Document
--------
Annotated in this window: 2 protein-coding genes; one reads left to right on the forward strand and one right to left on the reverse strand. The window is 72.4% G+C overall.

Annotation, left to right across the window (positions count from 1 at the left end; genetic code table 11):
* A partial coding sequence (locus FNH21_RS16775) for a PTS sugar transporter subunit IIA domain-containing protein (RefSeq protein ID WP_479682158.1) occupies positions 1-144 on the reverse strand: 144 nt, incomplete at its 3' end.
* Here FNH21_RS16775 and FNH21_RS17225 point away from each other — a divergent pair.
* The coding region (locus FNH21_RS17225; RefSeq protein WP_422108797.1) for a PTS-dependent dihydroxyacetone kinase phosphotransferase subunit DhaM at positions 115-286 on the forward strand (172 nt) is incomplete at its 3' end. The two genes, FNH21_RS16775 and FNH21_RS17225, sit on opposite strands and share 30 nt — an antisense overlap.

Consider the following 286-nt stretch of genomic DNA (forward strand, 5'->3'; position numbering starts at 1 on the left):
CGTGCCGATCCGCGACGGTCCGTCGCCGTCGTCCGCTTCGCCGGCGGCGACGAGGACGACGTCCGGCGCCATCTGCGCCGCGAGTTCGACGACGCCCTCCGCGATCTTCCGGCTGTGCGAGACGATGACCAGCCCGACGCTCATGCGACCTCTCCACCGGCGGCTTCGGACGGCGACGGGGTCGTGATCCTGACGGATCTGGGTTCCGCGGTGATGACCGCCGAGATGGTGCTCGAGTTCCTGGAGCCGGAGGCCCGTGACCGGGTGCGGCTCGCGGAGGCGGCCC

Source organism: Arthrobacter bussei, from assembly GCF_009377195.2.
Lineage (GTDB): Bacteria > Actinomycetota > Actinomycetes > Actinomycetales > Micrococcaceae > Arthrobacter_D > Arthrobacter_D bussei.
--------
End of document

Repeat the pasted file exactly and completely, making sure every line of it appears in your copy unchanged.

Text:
Annotated in this window: 2 protein-coding genes; one reads left to right on the forward strand and one right to left on the reverse strand. The window is 72.4% G+C overall.

Annotation, left to right across the window (positions count from 1 at the left end; genetic code table 11):
* A partial coding sequence (locus FNH21_RS16775) for a PTS sugar transporter subunit IIA domain-containing protein (RefSeq protein ID WP_479682158.1) occupies positions 1-144 on the reverse strand: 144 nt, incomplete at its 3' end.
* Here FNH21_RS16775 and FNH21_RS17225 point away from each other — a divergent pair.
* The coding region (locus FNH21_RS17225; RefSeq protein WP_422108797.1) for a PTS-dependent dihydroxyacetone kinase phosphotransferase subunit DhaM at positions 115-286 on the forward strand (172 nt) is incomplete at its 3' end. The two genes, FNH21_RS16775 and FNH21_RS17225, sit on opposite strands and share 30 nt — an antisense overlap.

Consider the following 286-nt stretch of genomic DNA (forward strand, 5'->3'; position numbering starts at 1 on the left):
CGTGCCGATCCGCGACGGTCCGTCGCCGTCGTCCGCTTCGCCGGCGGCGACGAGGACGACGTCCGGCGCCATCTGCGCCGCGAGTTCGACGACGCCCTCCGCGATCTTCCGGCTGTGCGAGACGATGACCAGCCCGACGCTCATGCGACCTCTCCACCGGCGGCTTCGGACGGCGACGGGGTCGTGATCCTGACGGATCTGGGTTCCGCGGTGATGACCGCCGAGATGGTGCTCGAGTTCCTGGAGCCGGAGGCCCGTGACCGGGTGCGGCTCGCGGAGGCGGCCC

Source organism: Arthrobacter bussei, from assembly GCF_009377195.2.
Lineage (GTDB): Bacteria > Actinomycetota > Actinomycetes > Actinomycetales > Micrococcaceae > Arthrobacter_D > Arthrobacter_D bussei.